Debt Settlement Plans
August 16th, 2010 by A Licensed Insolvency Trustee
I have written quite a few pieces were I am critical of the “debt consulting” industry and persons presenting themselves as credit counsellors when they have little or no formal education or credentials. It’s not that I begrudge any of these people a livelihood – I just wish they’d pick a career that doesn’t involve gouging an already desperate portion of the population.
If you are unfamiliar with the term debt settlement it generally means some sort of negotiated deal to repay a portion of your debt. The service is real – most creditors will accept a partial repayment, particularly in a lump sum, once your debt has gone into collections. The trick here is one of timing. The debt settlement companies charge an upfront fee plus a percentage of the settled debt. They pay themselves first before they actually settle with your creditors and they can’t settle with your creditors until they have “saved up” enough of your payments to offer a deal.
That’s a bit confusing, so an example might help. Let’s say you owe $50,000 on your credit cards. The debt settlement company tells you they can settle with your creditors for $25,000. The upfront fee is $2,000 and they’ll charge another 20% of the settled amount – $5,000. Let’s say you agree to $1,000 a month. So the first 7 months will go to pay them and then your payments will go into a savings account until they accumulate enough to offer one of your creditors the 50% deal. During this time you have no legal protection and in many cases the creditors simply proceed to collections and then take legal action against you. To stop the legal action you end up filing a consumer proposal or perhaps bankruptcy (of course you won’t get any of the money back from the debt settlement company).
An alternative might be a consumer proposal whereby you offer the same settlement (50%), but it would play out quite differently. A consumer proposal can be spread over five years which would give you a much lower payment. Just to keep the comparison similar though, we’ll say you can pay the $1,000 per month. Your proposal will run for 25 months (the debt settlement plan would run for 32 assuming the creditors don’t cut it short). By law, the fees for the trustee are taken directly from the settlement; they are not added on top. In addition, after the preparation fee has been paid, $1,500, a trustee only receives payment when the creditors are paid – not in advance. Further, all of the creditors receive payments at the same time – you don’t settle with one, then save up and settle with the next. Most importantly, if you file a proposal you have legal protection from wage garnishees, collection agents and other legal actions.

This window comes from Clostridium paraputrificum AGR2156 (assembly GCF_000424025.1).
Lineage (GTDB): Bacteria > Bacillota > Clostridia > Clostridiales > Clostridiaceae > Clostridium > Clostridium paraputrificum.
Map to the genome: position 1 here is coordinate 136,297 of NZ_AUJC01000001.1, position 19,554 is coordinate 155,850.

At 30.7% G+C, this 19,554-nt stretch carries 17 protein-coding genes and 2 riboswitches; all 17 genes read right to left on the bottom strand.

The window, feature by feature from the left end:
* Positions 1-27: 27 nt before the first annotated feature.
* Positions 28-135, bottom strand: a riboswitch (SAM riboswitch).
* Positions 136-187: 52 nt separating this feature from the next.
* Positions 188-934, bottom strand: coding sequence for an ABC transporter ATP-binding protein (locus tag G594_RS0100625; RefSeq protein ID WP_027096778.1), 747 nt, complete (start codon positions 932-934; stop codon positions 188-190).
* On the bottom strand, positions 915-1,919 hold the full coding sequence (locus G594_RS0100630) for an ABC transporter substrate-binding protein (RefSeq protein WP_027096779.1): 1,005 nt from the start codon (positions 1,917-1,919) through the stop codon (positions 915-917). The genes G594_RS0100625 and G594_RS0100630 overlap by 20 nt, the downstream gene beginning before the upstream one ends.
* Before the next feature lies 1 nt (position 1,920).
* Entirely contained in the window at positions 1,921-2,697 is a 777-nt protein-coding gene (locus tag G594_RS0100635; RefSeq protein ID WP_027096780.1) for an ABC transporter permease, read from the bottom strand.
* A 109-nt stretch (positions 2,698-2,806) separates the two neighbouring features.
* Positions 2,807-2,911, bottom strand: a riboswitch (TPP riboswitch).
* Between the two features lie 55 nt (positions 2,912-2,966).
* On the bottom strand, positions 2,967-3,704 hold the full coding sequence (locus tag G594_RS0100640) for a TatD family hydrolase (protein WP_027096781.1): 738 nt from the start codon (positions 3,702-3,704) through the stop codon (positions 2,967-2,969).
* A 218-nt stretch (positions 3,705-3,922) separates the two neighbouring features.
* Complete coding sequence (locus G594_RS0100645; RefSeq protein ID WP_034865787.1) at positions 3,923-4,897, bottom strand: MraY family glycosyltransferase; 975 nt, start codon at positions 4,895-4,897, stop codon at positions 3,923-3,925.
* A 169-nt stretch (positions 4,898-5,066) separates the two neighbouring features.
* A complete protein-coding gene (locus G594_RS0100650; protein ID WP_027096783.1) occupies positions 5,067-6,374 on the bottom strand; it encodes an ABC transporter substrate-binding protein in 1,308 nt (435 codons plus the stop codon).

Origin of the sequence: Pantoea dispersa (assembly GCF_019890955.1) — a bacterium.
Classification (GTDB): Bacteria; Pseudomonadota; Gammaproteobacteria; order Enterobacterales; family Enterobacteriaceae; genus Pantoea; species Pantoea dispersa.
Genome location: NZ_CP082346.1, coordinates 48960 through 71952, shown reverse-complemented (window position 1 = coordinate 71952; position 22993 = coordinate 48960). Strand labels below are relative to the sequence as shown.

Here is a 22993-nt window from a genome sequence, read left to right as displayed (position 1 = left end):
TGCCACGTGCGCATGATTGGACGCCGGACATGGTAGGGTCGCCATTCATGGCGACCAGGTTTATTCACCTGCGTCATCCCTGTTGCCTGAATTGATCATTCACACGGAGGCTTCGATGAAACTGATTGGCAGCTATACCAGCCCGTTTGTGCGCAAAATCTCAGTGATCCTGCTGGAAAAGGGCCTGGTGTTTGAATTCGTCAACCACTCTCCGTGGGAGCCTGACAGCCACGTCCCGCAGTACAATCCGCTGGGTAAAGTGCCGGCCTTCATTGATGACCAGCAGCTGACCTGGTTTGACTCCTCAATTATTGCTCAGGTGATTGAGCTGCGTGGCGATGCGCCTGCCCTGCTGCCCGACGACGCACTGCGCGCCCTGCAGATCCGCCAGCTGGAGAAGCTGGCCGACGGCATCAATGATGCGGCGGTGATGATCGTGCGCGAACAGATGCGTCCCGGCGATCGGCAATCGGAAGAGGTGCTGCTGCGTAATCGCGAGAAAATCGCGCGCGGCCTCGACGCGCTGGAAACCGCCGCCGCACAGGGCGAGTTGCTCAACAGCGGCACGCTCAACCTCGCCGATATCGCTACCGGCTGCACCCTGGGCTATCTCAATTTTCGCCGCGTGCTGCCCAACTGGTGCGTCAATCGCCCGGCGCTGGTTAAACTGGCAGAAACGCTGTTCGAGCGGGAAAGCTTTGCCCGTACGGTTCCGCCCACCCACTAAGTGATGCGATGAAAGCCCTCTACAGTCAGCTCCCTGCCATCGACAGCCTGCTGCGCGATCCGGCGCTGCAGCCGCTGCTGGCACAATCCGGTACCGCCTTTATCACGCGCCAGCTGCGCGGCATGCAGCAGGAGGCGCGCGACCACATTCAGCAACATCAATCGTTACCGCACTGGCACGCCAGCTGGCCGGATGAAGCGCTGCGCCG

If you’ve responded to a debt settlement ad and/or are actively considering this solution for your financial difficulties please make certain you understand the process that the company you will be dealing with is going to follow. As long as you understand the risks and the pitfalls of a debt settlement plan then you can add itn to the list of options to deal with your debts. Most people don’t take the time to “read the fine print” and as such go into these plans with high expectations only to have their creditors continue to pursue them, including collection actions and wage garnishees.
Be careful and consider all of your options before you sign.
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